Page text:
Extreme Programming (XP) is a software development methodology that promotes communication, simplicity, feedback, courage and respect in order to create higher quality software and maximize quality of life for developers.
The following resource list is not comprehensive by any means. It does however serve as an essential starting point for your XP adventures.
Extreme Programming (XP) is about social change. It is about letting go of habits and patterns that were adaptive in the past, but now get in the way of us doing our best work.
Kent Beck - Extreme Programming Explained
First on our list is Extreme Programming Explained by Kent Beck. Where better to start than the godfather of XP, Kent Beck? Beck's body of work, including Extreme Programming Explained, is considered by most to be the system of record for XP.
First written in 1999 and revised as a 2nd edition in 2004, Extreme Programming Explained is a comprehensive catalog of the what and why of XP. It includes deep dives into the values, principles, and practices that are hallmark of XP.
If you are just starting your XP journey, Extreme Programming Explained is a great place to start. Also, check out the story of the Chrysler Comprehensive Compensation System (C3) for a great origin story of XP.
We don't plan so we can predict the future. Business and software are changing too rapidly for prediction to be possible. Even if it were possible to predict what we needed in three years, it wouldn't necessarily help because between now and then we need so many different things.
Kent Beck, Martin Fowler - Planning Extreme Programming
- Estimating scope, time, and effort for user stories
- Prioritizing user stories
- Balancing the business value and technical risk of user stories
- What to do when you’re not going to make the date
While Planning Extreme Programming is a book written about planning, it isn't just for planners. XP teaches us about the value of whole-team and how important it is when it comes to planning. Planning Extreme Programming is a must-read for developers and project managers looking to adopt XP.
Extreme Programming is a discipline of software development with values of simplicity, communication, feedback and courage. We focus on the roles of customer, manager, and programmer and accord key rights and responsibilities to those in those roles.
Ron Jeffries, Ann Anderson and Chet Henrickson - Extreme Programming Installed
Extreme Programming Installed is a practical guide to XP with emphasis on roles and their rights/responsibilities with an XP team. It lays out in a bill of rights way, the Manager, Customer and Programmer roles and their respective rights. For example
- You have the right to an overall plan, to know what can be accomplished, when, and at what cost.
- You have the right to get the most possible value out of every programming week.
- You have the right to see progress in a running system, proven to work by passing repeatable tests that you specify.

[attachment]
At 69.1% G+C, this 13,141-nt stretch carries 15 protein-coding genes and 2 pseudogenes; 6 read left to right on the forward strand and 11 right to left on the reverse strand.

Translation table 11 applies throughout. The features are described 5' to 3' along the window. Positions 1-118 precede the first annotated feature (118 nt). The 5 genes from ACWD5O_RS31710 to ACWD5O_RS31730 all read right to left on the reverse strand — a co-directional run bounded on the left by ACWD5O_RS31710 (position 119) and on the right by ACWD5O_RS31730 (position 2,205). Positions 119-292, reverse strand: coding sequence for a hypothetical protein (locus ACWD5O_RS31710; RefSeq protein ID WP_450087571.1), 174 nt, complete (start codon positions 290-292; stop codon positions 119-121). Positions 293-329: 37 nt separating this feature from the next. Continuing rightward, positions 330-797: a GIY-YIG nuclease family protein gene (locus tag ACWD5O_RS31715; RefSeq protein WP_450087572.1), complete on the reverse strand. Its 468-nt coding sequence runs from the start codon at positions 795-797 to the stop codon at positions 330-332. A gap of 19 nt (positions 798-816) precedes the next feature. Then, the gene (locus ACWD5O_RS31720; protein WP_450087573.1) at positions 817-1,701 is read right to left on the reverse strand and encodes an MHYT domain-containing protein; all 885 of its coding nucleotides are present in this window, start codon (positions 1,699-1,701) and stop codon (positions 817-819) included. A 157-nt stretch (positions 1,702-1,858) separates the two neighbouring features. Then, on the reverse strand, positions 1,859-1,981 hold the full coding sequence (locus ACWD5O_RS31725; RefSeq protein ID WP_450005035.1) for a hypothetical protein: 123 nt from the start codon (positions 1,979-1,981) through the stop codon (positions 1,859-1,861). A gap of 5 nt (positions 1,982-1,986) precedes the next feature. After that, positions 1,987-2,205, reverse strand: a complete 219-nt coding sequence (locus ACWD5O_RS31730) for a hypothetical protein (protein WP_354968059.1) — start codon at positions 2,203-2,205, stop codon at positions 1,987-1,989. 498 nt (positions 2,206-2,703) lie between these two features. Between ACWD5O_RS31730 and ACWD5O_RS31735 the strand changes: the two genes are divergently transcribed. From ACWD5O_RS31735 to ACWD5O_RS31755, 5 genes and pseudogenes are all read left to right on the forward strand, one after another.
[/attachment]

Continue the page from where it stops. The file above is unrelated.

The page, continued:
- You have the right to know what is needed, with clear declarations of priority.
- You have the right to produce quality work at all times.
- You have the right to make and update your own estimates.
Have you ever heard a musician playing scales? That's an étude. An étude teaches mastery through precise and careful repetition. Eventually, the étude is abandoned, but the skills remain. Extreme Programming is our étude for software development.
James Shore and Shane Warden - The Art of Agile Development
I'll admit, I'm a bit biased. James Shore was my first exposure to XP back in 2013 where I was lucky enough to join a team that had brought him in to coach them directly in XP.
Released in 2007, The Art of Agile Development is responsible for transforming countless developers into XP practitioners. For me, it's the book that is always on my desk and has 20+ sticky note bookmarks.
The Art of Agile Development emphasizes étude as a tool to mastery. Imagine an infield baseball player taking fielding practice, or an archer shooting arrow after arrow at a target, études offer a way for developers to practice and master skills such as test-driven development, refactoring and iterative design.
If courage is a core value of XP, then Test-Driven Development (TDD) is the garlic that makes you brave enough to fight off the proverbial software vampire known as change.
Rounding out our list, Kent Beck returns to deliver Test-Driven Development, the quintessential guide to practicing TDD. Beck guides us through real world domain problems and how TDD can be used to fearlessly iterate and refactor. While the tools and technologies may be a bit dated, the core tenets still hold, even in the 2021 ever changing web development world.
While the following resources didn't make the essential list, they are fantastic in their own rights. I highly encourage you to check them out!
Also, if you are now hooked on XP and are near the Philadelphia area, please check out https://www.meetup.com/PhillyXP/
That's it folks! Hope this article sparked an interest in XP for you.
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